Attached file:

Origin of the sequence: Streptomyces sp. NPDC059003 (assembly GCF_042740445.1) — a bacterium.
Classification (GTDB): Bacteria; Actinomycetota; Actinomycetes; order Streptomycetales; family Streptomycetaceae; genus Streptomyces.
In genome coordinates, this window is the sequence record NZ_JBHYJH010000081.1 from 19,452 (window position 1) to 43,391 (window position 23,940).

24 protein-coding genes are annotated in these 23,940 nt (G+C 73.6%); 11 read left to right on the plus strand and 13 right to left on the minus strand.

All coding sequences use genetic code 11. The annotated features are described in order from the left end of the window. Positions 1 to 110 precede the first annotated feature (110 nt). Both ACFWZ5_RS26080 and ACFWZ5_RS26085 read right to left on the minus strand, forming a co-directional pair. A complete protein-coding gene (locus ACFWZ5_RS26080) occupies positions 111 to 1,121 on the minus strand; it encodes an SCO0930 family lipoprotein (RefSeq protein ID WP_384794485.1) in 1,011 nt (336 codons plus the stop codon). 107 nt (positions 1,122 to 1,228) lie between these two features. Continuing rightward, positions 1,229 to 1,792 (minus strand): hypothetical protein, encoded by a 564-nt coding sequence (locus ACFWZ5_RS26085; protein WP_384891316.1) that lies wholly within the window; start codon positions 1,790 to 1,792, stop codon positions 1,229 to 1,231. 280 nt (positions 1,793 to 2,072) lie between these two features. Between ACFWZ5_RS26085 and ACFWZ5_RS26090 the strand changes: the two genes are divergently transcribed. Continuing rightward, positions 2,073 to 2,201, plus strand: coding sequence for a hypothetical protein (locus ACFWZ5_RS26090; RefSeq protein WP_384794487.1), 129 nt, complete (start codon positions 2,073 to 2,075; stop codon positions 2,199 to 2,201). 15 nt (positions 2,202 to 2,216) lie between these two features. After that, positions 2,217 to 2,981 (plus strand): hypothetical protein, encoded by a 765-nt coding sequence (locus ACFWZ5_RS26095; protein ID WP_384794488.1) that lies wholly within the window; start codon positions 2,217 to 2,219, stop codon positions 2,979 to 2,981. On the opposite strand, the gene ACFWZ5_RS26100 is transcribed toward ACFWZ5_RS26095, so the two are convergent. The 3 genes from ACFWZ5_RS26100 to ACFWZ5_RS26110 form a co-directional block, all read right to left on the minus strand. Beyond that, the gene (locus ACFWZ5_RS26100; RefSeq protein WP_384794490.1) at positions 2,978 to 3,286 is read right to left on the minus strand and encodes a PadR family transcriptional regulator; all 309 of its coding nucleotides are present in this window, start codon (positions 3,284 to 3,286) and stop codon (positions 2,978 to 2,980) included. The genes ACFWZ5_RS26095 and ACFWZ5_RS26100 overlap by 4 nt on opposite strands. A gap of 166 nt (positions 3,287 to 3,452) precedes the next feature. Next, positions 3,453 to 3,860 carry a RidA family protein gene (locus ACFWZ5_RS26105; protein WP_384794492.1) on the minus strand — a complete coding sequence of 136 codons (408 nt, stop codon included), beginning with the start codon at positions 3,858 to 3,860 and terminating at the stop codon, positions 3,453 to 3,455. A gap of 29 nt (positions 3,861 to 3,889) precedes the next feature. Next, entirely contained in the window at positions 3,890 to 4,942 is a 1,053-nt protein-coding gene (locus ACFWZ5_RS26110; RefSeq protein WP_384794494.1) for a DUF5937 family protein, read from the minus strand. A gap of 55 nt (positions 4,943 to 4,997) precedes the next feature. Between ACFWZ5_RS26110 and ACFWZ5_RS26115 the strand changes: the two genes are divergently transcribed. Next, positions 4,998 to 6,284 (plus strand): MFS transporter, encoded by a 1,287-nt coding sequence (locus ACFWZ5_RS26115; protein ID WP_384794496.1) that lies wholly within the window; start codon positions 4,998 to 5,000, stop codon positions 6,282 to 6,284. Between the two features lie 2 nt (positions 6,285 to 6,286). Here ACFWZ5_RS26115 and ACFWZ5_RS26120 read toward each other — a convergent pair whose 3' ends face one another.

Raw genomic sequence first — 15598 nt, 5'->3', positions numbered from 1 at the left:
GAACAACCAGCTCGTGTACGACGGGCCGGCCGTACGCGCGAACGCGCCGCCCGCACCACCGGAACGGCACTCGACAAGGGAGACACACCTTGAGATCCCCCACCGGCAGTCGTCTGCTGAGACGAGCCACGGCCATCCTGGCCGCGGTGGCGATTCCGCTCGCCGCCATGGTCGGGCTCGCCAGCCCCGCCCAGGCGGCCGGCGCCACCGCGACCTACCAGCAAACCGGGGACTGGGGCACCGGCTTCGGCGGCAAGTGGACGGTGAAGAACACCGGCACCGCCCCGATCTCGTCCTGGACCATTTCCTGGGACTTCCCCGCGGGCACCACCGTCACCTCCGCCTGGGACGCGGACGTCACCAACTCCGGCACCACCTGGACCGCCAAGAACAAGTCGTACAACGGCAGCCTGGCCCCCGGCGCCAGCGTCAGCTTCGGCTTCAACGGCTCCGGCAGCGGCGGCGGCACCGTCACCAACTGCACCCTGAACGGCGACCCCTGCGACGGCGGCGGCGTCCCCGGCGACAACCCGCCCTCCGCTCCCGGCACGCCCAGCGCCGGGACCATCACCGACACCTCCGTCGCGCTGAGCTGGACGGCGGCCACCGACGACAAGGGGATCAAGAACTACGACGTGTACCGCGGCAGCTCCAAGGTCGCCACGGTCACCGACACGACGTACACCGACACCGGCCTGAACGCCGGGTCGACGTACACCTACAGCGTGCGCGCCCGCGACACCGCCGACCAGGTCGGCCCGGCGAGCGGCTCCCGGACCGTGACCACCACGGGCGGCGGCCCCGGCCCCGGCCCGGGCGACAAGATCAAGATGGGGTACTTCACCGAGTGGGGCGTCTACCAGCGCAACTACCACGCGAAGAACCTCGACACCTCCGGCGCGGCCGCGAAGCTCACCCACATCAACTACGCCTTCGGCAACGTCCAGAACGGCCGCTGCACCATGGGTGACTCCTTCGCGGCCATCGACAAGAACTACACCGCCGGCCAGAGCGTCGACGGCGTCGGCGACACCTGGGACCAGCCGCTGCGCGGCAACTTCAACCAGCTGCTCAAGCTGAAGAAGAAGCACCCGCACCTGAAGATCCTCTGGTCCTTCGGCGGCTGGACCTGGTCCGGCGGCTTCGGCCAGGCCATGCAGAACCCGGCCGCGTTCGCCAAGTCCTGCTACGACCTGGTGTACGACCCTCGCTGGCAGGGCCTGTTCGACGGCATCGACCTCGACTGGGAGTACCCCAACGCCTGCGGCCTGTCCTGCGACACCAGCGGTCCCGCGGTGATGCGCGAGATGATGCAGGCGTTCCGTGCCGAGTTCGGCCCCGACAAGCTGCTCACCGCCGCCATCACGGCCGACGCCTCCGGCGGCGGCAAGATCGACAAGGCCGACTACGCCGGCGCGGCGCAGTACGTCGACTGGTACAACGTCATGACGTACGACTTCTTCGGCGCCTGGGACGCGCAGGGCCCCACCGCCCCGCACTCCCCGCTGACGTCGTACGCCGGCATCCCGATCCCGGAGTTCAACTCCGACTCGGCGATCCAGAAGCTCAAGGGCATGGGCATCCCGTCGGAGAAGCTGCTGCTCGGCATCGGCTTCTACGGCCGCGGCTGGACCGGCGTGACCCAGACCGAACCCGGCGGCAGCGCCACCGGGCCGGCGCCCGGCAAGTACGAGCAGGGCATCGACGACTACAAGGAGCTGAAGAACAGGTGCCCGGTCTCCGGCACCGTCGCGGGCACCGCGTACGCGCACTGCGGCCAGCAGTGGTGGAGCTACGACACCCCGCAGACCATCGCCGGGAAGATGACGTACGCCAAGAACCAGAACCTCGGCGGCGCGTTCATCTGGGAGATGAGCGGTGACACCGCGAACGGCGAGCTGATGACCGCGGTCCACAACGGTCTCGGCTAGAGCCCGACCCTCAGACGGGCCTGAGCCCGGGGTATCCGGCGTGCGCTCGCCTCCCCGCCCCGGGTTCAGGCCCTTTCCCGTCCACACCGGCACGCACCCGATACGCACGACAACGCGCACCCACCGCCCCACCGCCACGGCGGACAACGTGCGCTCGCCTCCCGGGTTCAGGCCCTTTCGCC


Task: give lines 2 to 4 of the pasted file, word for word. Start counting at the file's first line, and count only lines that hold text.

Classification (GTDB): Bacteria; Actinomycetota; Actinomycetes; order Streptomycetales; family Streptomycetaceae; genus Streptomyces.
In genome coordinates, this window is the sequence record NZ_JBHYJH010000081.1 from 19,452 (window position 1) to 43,391 (window position 23,940).

24 protein-coding genes are annotated in these 23,940 nt (G+C 73.6%); 11 read left to right on the plus strand and 13 right to left on the minus strand.